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I wanted to do some regular expressions in C++ so I looked on the interwebz (yes, I am an beginner/intermediate with C++) and found this SO answer.

I really don't know what to choose between boost::regex and boost::xpressive. What are the pros/cons?

I also read that boost::xpressive opposed to boost::regex is a header-only library. Is it hard to statically compile boost::regex on Linux and Windows (I almost always write cross-platform applications)?

I'm also interested in comparisons of compile time. I have a current implementation using boost::xpressive and I'm not too content with the compile times (but I have no comparisons to boost::regex).

Of course I'm open for other suggestions for regex implementations too. The requirements are free (as in beer) and compatible with http://nclabs.org/license.php.

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4 Answers 4

up vote 1 down vote accepted

Well if you need to create a regular expression at runtime (i.e. Letting the user type in a regular expression to search for) you can't use xpressive as it is compile time only.

On the other hand, since it is a compile-time construct, it should benefit more from your optimizer than regex does.

I do enough stuff with Boost.MPL, StateChart, and Spirit that 220KB of compiler warning and errors don't really bother me much. If that sounds like hell to you, stick with Boost.Regex.

If you do use xpressive, I highly recommend turning on -Wfatal-errors as this will stop compilation (and further errors) after the first 'error:' line.

For compilation time, it's no contest. Boost.Regex will be faster*. The fact that xpressive uses MPL will cause compile times to be dramatically increased.

*This assumes you only build the dll/so once

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8  
This is not entirely true. Xpressive supports runtime regexes as well, see here: boost.org/doc/libs/1_46_1/doc/html/xpressive/… –  Pablo Jun 8 '11 at 2:07
    
@Pablo Thanks! I never realized it did this. Do you know what backend it uses? Does it require a precompiled lib? –  KitsuneYMG Jun 8 '11 at 17:39
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Its a header only lib. See the installation notes: boost.org/doc/libs/1_46_1/doc/html/xpressive/… I haven't had problems with compilation times. The reason I changed to Boost.Regex was ICU support. –  Pablo Jun 9 '11 at 1:01

When using the Boost libraries I tend to lean toward the use of header only libraries, due to cross platform compatability issues. The down side of that is that when your compiler reports an error related to your use of the the library, the header only output tends toward the arcane.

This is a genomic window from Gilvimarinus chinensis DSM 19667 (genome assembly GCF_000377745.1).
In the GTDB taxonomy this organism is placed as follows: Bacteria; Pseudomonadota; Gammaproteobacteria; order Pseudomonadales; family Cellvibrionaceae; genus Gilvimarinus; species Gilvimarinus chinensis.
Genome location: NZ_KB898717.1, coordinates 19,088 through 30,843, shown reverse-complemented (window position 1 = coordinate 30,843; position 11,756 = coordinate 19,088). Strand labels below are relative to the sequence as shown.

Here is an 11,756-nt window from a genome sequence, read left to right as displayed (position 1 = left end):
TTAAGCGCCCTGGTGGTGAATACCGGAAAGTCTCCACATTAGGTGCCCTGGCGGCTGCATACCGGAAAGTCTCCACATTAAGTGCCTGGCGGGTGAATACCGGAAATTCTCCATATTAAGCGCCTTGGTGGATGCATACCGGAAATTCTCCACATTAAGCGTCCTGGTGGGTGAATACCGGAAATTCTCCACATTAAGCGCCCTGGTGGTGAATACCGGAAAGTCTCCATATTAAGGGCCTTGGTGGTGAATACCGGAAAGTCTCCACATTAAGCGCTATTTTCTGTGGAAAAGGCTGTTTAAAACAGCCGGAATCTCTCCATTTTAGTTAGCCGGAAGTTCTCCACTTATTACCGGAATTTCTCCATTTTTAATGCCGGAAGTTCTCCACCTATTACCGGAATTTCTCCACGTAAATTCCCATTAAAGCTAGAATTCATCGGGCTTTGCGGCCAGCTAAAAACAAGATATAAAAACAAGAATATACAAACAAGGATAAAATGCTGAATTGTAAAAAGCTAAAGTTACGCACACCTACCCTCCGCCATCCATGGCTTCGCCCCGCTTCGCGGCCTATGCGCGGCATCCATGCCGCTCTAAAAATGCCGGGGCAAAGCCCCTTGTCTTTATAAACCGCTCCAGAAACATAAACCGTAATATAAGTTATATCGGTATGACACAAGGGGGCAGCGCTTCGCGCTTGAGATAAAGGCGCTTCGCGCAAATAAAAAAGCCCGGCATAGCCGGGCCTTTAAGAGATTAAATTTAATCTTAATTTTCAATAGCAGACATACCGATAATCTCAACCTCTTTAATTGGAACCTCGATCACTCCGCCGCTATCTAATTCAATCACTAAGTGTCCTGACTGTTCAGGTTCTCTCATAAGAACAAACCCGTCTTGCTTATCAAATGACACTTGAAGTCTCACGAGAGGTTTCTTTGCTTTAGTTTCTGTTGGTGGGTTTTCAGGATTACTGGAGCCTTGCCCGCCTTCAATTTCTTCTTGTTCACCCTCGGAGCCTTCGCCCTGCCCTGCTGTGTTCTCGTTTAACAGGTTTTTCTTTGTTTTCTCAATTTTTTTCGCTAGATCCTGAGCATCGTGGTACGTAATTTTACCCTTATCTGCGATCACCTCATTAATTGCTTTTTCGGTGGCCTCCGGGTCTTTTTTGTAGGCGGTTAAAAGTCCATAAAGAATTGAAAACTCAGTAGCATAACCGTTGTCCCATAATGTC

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The libraries which are header only usually contain lots of template code, and template errors can be very arcane as you put it. –  Joe May 12 '11 at 19:34
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"Header-only libraries can also have cross-platform problems." - MQR –  3noch Feb 1 '13 at 20:28
    
However, header only libraries make collecting dependencies on a new build system much easier. –  dhardy Sep 30 at 9:59

One fairly important difference is that Boost Regex can support linking to ICU for Unicode support (character classes, etc) Boost Regex ICU Support.

As far as I can tell, Boost Xpressive doesn't have this kind of support built-in.

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Assuming you're using a reasonably recent compiler, there's a pretty decent chance that it includes a regex package already. Try just doing #include <regex> and see if the compiler finds it.

The only trick to things is that it could be in either (or both) of two different namespaces. Regexes were included in TR1 of the C++ standard, and are also in (the final drafts of) C++11. The TR1 version is in a namespace named tr1, where the standard version is in std, just like the rest of the library.

FWIW, this is essentially the same as Boost regex, not Boost Xpressive.

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I would prefer to not use C++0x. I'm looking for an answer describing the differences between boost::regex and boost::xpressive. –  orlp May 12 '11 at 21:08

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